JEFFERSON CITY — A proposal that one lawmaker worries will exempt most correspondence by elected officials from the Sunshine Law was preliminarily approved by the Missouri House of Representatives on Monday.

While debating a bill to restrict lobbyist gifts to government officials, Rep. Nick Schroer, R-O’Fallon, introduced an amendment to exempt “any correspondence, written or electronic, between a member of a public governmental body and a constituent pertaining to a constituent’s request for information” and exempt any document or record “received or prepared by or on behalf of a member of a public governmental body consisting of advice, opinions and recommendations in connection with the deliberative decision-making process of said body.” The amendment passed and will now be a part of House Bill 445.

Rep. Jon Carpenter, D-Kansas City, said this will exempt almost every correspondence by elected officials from the state open records law. He said the Sunshine Law currently protects private and sensitive information, pointing to a list of exceptions that already exist in the law.

Supporters of the amendment say it will protect constituents’ private information that can currently be accessed through the Sunshine Law. The amendment also has provisions to protect constituents’ social security numbers, phone numbers and addresses.

This amendment comes after the passage of Clean Missouri, which subjects legislators to the Sunshine Law.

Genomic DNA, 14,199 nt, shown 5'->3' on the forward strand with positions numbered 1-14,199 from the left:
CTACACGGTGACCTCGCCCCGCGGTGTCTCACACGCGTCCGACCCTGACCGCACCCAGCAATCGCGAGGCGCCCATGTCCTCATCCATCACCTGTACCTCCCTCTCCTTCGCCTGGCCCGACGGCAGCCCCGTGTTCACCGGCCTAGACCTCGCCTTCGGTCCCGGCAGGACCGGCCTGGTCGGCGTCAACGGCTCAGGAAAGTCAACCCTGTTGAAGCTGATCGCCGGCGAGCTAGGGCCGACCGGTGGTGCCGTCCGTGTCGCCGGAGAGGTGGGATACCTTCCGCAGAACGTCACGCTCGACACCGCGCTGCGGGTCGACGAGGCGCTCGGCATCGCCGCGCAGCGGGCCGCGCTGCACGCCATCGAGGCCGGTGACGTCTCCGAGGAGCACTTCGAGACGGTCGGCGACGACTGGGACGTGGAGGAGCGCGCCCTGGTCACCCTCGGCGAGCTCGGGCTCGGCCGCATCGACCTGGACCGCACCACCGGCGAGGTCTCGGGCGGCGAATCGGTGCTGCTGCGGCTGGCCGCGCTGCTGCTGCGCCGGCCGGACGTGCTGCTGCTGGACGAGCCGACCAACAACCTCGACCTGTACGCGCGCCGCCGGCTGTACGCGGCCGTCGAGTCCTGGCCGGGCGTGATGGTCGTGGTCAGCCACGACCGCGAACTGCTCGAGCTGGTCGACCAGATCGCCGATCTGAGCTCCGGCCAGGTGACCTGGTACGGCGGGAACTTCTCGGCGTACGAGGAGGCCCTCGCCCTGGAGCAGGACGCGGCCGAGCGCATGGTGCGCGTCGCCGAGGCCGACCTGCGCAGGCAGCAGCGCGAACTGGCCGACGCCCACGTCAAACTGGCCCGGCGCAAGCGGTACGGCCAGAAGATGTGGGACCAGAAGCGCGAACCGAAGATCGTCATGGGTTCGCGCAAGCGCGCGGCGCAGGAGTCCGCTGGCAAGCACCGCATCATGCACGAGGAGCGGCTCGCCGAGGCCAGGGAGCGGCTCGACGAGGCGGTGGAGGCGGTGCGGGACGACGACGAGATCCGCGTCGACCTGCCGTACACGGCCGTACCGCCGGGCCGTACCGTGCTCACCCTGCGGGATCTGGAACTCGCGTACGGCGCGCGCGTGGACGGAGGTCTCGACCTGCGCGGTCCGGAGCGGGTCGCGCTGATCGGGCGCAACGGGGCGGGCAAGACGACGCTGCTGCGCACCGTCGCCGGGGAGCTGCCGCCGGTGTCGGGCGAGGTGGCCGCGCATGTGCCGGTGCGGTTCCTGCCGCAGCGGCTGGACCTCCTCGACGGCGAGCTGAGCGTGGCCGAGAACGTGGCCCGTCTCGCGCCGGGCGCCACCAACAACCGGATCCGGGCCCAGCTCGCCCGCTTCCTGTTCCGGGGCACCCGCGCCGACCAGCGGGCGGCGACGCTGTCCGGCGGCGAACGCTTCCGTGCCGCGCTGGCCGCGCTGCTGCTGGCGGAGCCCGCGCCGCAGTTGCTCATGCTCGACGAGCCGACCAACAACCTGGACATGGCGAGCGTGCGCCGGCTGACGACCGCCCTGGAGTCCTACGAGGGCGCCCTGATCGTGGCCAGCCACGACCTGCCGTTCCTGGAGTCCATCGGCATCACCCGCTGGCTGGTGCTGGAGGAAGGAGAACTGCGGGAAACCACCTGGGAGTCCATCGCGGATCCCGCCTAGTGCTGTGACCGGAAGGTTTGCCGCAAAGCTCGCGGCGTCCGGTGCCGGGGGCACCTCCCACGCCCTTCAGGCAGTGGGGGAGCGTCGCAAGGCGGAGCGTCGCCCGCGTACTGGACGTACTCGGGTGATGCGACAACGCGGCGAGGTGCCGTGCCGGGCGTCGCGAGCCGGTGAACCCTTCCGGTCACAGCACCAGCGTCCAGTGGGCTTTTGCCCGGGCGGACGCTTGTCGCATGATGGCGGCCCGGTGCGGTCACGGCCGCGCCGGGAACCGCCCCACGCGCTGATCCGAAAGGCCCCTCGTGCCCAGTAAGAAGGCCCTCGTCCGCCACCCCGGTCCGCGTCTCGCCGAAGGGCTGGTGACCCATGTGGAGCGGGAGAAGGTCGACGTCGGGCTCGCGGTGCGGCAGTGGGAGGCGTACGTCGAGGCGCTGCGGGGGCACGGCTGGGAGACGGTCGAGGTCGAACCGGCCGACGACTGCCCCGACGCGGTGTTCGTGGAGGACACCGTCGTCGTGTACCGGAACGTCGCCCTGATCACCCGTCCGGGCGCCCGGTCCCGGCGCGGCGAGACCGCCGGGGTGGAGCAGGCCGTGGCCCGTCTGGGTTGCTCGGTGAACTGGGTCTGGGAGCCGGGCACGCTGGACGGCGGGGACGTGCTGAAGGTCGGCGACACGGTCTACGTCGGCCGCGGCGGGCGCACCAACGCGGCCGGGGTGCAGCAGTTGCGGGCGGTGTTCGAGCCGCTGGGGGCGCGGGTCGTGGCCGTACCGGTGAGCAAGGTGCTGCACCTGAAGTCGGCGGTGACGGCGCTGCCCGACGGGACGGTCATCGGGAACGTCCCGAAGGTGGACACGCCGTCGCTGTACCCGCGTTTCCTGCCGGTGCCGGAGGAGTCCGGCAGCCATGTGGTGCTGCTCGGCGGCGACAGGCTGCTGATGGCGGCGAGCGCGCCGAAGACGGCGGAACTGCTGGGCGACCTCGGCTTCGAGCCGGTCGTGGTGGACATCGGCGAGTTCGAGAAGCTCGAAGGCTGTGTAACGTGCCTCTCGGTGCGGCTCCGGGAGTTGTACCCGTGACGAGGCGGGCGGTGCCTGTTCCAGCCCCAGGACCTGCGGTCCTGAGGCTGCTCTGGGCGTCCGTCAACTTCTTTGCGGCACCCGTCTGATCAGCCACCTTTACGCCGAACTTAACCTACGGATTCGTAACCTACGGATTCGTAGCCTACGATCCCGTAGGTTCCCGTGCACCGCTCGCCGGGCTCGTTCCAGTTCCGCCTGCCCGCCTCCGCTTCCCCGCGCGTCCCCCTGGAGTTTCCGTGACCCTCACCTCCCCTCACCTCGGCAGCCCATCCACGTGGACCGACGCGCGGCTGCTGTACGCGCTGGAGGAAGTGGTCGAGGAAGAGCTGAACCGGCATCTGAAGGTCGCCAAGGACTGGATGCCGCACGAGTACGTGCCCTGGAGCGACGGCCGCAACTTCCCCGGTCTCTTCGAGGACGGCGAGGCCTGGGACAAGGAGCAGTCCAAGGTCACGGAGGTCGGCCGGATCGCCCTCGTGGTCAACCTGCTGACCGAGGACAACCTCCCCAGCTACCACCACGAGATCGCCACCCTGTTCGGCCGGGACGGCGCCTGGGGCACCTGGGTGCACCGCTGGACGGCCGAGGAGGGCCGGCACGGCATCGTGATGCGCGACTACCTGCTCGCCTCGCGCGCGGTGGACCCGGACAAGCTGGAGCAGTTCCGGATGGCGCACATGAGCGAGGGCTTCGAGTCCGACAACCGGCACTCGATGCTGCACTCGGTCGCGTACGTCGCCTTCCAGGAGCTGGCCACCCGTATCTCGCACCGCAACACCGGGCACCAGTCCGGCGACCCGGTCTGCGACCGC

An amendment introduced by Rep. Gina Mitten, D-St. Louis, to forbid elected officials and their staff to “download or use software designed to send encrypted messages by electronic means that automatically self-destruct” also passed.

House Bill 445 attempts to extend restrictions on gifts from lobbyists to local government officials. The bill was passed with amendments by a voice vote, meaning no record exists of who voted yes or no, and will be brought up again later this week.

House Minority Floor Leader Crystal Quade, D-Springfield, expressed concern with the significant changes to the bill that will not be discussed in committee.

“There are revisions that people should have the chance to testify on,” she said.

Bill sponsor Rep. Shamed Dogan, R-Ballwin, said the bill’s lobbying limit takes a policy people say they want at the state level down to the local level.

The bill extends the lobbying provisions in Clean Missouri, which Missouri voters passed in November with 62 percent support.

Supervising editor is Mark Horvit,

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